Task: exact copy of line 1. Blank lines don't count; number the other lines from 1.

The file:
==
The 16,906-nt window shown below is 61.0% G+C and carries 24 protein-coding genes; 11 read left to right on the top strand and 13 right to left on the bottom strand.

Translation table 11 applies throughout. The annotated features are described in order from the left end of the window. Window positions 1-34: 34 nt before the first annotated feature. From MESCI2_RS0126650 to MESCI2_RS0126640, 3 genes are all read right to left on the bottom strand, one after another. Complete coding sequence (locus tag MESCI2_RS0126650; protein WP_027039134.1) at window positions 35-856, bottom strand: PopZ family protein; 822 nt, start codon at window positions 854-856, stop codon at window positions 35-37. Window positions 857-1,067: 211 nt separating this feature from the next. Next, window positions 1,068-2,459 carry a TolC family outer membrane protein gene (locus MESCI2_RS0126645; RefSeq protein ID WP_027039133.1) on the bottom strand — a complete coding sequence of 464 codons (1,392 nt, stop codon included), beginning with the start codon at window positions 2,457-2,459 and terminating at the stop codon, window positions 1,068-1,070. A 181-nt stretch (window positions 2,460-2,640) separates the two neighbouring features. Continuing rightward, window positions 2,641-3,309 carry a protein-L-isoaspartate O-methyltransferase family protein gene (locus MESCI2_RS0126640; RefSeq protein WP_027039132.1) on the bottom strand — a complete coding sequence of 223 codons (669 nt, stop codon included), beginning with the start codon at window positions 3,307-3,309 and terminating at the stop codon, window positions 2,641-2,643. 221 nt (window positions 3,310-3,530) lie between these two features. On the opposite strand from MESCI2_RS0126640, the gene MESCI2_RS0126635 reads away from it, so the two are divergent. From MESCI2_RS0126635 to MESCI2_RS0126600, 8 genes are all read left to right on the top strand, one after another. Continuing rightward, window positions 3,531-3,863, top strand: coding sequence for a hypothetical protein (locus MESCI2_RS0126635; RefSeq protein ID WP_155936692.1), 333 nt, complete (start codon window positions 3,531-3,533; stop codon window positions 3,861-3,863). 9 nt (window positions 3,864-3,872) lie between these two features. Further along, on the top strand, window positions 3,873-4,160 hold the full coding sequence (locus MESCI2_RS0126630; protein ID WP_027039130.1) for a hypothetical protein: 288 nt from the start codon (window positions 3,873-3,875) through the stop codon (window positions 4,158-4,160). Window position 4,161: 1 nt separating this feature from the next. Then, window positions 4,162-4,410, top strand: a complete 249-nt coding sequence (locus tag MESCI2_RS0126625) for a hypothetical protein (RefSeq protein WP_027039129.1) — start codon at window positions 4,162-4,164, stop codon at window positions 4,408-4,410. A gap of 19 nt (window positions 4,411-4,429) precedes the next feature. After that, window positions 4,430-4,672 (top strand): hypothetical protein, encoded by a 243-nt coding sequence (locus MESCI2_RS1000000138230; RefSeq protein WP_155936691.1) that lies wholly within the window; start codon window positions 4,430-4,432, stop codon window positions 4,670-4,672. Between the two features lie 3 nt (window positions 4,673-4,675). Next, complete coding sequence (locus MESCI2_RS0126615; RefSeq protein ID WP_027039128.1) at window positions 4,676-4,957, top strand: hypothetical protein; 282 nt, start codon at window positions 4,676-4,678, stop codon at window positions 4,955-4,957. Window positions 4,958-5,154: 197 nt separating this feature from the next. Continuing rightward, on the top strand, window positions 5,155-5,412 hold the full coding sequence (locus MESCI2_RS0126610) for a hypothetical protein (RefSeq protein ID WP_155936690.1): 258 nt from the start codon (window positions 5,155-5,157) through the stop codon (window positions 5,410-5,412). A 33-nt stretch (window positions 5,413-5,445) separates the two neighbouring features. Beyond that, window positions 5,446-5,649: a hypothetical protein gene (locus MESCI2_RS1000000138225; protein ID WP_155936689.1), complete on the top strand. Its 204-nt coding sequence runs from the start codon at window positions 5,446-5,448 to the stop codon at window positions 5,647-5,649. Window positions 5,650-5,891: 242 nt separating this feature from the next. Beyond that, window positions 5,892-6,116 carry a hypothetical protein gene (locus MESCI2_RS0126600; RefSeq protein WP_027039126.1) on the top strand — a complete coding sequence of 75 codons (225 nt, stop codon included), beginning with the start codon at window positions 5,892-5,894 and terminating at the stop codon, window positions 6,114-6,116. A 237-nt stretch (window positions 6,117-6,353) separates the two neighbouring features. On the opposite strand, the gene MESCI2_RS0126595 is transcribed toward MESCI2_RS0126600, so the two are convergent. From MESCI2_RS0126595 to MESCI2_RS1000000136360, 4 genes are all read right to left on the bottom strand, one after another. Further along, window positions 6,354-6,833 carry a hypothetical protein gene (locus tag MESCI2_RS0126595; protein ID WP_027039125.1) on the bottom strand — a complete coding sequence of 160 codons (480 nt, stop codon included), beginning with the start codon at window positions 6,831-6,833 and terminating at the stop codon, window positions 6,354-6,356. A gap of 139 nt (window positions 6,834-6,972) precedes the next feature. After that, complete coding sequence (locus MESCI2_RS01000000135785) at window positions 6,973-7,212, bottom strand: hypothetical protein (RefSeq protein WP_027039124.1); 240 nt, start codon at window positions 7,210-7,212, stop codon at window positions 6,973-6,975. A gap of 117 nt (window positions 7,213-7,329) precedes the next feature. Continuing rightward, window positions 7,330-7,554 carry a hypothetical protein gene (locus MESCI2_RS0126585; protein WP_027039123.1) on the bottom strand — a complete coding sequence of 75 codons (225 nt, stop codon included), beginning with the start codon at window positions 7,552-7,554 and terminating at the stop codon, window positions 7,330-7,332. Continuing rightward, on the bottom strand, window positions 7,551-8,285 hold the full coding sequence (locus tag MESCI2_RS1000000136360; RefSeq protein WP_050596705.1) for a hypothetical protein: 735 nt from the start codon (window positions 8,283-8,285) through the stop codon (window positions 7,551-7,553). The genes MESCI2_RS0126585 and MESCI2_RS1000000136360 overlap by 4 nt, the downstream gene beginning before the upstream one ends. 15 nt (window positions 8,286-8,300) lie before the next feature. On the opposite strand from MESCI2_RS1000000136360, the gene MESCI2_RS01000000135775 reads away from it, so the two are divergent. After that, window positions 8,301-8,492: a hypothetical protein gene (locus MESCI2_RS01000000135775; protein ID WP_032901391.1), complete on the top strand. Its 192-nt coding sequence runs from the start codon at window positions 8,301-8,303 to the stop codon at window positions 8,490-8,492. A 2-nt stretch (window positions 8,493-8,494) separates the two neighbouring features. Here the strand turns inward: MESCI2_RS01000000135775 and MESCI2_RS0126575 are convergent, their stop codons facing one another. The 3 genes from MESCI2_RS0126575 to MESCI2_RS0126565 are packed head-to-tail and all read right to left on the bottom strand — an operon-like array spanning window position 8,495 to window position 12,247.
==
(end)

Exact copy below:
The 16,906-nt window shown below is 61.0% G+C and carries 24 protein-coding genes; 11 read left to right on the top strand and 13 right to left on the bottom strand.